Central bank has wiggle room despite a warming Canadian economy: Don Pittis

Thursday, 22 June 2017, 11:42:52 PM. Bank of Canada governor Stephen Poloz has shown no inclination to raise interest rates despite rising inflation and a booming job market. So far, the data offers little pressure for him to change tactics.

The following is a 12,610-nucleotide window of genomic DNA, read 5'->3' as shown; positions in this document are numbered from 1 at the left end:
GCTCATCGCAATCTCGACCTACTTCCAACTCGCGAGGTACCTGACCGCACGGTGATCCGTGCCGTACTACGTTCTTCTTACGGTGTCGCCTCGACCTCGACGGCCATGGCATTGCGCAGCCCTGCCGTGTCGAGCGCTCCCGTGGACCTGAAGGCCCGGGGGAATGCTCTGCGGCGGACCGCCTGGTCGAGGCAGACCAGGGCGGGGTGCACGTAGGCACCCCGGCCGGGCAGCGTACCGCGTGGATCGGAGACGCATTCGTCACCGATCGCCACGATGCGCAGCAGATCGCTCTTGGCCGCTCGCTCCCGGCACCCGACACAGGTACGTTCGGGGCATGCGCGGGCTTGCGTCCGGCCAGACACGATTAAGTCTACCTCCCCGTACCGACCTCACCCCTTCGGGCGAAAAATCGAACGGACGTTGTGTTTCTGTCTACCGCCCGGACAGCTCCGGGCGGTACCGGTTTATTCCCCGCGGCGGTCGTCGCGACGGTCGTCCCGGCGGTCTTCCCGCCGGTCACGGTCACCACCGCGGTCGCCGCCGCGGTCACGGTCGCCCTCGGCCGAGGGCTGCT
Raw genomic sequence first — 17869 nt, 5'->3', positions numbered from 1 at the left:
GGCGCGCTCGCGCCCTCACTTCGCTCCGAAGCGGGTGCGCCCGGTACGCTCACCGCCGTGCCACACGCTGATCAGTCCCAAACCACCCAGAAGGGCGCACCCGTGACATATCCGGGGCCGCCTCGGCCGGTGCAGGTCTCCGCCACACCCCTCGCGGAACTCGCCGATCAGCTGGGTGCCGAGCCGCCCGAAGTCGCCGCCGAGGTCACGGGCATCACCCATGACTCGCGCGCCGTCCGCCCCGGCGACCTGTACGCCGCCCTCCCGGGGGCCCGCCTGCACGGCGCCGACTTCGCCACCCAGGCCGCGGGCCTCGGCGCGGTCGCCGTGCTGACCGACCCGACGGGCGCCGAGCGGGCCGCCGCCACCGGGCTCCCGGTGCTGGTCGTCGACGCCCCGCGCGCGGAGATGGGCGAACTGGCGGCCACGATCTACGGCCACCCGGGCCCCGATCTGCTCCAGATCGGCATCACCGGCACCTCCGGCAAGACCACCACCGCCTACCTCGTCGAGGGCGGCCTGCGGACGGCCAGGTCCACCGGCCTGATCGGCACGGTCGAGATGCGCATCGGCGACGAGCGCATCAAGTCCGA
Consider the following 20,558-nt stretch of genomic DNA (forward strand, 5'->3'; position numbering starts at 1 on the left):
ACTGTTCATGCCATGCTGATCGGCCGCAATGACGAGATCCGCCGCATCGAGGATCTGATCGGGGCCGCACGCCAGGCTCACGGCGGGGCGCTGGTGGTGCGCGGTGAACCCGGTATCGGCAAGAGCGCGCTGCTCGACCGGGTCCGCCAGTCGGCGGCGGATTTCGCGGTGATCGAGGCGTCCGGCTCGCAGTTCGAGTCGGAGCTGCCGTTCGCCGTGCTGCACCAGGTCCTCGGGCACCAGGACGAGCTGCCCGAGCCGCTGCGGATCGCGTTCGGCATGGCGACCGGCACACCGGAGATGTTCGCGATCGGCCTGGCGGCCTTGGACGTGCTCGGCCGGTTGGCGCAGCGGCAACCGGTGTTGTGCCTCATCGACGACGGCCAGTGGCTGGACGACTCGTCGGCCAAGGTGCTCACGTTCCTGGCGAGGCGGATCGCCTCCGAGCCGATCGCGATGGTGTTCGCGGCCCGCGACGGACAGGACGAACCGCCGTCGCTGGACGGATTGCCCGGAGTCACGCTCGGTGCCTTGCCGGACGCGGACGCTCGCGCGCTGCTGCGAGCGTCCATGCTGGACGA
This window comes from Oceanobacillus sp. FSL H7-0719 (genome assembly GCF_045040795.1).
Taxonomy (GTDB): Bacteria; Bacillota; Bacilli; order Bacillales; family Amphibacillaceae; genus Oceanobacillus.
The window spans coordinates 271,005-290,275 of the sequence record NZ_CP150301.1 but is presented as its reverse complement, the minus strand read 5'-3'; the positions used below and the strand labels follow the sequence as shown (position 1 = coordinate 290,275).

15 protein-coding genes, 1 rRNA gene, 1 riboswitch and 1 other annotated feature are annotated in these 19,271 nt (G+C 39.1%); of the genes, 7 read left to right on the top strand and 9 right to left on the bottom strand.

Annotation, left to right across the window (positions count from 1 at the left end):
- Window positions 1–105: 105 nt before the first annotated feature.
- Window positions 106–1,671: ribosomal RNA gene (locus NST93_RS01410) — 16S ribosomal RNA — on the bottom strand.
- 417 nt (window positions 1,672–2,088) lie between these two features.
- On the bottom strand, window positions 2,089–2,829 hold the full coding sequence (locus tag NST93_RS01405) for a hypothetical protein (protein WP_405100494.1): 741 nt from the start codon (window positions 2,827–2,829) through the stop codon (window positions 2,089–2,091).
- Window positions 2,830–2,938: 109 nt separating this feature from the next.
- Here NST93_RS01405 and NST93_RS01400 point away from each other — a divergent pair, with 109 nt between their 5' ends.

Bank of Canada governor Stephen Poloz on Friday fulfilled a ceremonial role by unveiling a glamorous new $10 bill to celebrate the country's sesquicentennial.  This week, Poloz will discharge an even more fundamental duty, announcing the policy that makes sure the fancy 10, and the rest of Canada's money, retains its value. With inflation at two per cent, with the economy continuing to crank out jobs, and with continuing signs of an overheated housing market in many Canadian cities, the governor will face growing pressure to raise interest rates. So far Poloz has shown no inclination to follow U.S. Fed chair Janet Yellen in her move to put rates higher. In fact the last time he talked about changing rates, he was discussing a cut. U.S. Federal Reserve chair Janet Yellen, here with Treasury Secretary Steve Mnuchin, hiked rates and promises more while Poloz has holds steady. (Kai Pfaffenbach/Reuters) "Especially with inflation being below target for a prolonged period, yes, a rate cut remains on the table and it would remain on the table as long as those downside risks are still present," said Poloz in January.  Even though a widening spread between U.S. and Canadian rates should also widen the gap between the two currencies, the metrics the Bank of Canada uses to guide its policy mean the governor may be in no rush to change Canadian rates. Despite a recovery in trade and a job market that keeps growing, Poloz repeatedly offers a gloomy outlook on Canada's economic future,...Read more
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